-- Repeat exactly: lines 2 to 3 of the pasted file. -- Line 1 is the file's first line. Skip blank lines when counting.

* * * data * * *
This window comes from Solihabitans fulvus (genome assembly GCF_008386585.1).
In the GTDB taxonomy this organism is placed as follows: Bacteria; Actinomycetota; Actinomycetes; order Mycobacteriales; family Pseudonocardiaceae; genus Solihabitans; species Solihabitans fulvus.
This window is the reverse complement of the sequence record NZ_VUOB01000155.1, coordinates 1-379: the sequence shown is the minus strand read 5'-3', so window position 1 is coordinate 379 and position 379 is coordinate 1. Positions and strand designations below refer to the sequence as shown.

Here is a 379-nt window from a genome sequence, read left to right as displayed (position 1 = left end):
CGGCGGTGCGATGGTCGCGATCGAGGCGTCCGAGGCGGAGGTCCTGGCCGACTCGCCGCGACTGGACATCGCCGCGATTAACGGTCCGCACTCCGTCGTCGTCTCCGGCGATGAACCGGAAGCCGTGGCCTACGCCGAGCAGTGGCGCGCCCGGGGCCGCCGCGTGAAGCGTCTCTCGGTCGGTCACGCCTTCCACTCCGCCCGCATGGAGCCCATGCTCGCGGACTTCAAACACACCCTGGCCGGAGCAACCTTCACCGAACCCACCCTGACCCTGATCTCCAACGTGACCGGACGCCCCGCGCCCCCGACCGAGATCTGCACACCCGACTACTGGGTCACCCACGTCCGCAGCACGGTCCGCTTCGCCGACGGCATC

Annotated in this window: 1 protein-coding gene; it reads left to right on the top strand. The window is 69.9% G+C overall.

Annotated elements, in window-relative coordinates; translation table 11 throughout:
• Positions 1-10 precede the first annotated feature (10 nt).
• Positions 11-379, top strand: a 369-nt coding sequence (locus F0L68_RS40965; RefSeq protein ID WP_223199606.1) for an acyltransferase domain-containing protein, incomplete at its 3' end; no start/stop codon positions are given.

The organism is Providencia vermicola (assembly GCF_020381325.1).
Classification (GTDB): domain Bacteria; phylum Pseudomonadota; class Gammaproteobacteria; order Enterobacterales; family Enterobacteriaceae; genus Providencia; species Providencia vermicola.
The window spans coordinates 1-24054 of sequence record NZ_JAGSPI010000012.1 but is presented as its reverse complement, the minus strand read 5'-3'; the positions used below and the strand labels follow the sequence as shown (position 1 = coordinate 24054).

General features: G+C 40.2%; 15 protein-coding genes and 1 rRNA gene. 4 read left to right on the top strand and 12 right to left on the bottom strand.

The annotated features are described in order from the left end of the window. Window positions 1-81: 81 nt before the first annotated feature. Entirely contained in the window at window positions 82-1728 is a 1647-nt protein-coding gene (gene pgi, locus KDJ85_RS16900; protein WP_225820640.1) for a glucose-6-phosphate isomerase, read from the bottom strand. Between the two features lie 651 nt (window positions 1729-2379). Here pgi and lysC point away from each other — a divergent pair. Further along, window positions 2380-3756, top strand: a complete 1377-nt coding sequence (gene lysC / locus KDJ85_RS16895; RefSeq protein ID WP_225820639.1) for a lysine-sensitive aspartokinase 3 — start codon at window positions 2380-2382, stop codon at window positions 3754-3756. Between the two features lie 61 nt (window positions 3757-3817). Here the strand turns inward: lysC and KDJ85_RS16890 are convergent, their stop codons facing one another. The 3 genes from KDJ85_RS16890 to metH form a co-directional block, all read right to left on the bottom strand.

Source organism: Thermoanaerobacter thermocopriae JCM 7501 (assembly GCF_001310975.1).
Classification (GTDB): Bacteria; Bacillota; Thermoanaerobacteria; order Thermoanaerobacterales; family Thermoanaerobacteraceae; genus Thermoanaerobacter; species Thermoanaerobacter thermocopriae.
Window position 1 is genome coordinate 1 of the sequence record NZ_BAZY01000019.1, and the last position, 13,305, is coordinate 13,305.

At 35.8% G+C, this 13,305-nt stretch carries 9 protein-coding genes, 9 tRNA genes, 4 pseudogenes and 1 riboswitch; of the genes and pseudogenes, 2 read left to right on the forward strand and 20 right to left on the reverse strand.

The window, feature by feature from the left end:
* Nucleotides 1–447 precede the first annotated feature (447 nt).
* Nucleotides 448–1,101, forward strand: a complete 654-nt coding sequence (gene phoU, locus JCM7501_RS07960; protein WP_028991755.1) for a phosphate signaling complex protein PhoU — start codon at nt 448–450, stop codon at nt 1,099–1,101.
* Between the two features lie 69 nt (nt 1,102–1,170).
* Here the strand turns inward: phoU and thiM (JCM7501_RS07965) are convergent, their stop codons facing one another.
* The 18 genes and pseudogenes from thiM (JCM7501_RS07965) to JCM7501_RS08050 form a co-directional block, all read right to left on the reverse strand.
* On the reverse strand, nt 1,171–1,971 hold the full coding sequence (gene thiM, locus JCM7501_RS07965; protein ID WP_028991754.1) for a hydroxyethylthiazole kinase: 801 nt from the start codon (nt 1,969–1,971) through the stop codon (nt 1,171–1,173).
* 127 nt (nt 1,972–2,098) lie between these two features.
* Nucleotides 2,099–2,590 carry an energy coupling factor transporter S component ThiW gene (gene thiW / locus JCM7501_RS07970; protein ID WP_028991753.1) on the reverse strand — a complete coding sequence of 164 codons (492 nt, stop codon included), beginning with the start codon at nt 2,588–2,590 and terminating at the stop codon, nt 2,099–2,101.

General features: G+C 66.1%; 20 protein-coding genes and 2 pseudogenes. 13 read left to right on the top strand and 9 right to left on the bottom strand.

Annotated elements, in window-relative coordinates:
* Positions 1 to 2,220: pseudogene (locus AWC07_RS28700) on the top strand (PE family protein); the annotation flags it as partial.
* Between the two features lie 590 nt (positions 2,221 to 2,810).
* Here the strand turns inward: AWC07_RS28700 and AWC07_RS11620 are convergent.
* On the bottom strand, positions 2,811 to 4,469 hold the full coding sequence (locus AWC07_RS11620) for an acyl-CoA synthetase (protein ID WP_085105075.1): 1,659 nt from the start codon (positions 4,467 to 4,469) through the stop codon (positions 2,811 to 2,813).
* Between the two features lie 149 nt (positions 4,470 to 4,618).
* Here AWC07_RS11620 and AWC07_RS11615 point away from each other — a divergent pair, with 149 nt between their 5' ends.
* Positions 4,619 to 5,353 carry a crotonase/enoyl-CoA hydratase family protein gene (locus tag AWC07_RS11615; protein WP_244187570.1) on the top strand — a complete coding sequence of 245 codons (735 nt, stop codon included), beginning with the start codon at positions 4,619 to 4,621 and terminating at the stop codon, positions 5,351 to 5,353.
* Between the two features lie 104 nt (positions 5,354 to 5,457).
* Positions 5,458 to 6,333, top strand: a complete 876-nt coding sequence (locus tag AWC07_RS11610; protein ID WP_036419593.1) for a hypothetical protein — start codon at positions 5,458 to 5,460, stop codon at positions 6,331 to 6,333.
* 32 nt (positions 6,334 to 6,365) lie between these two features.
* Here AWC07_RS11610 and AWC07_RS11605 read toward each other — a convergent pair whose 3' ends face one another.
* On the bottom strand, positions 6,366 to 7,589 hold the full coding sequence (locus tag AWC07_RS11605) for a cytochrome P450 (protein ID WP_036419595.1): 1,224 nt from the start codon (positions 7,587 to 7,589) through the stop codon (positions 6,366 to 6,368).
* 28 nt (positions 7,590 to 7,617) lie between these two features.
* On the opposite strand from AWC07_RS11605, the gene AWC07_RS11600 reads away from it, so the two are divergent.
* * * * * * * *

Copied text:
In the GTDB taxonomy this organism is placed as follows: Bacteria; Actinomycetota; Actinomycetes; order Mycobacteriales; family Pseudonocardiaceae; genus Solihabitans; species Solihabitans fulvus.
This window is the reverse complement of the sequence record NZ_VUOB01000155.1, coordinates 1-379: the sequence shown is the minus strand read 5'-3', so window position 1 is coordinate 379 and position 379 is coordinate 1. Positions and strand designations below refer to the sequence as shown.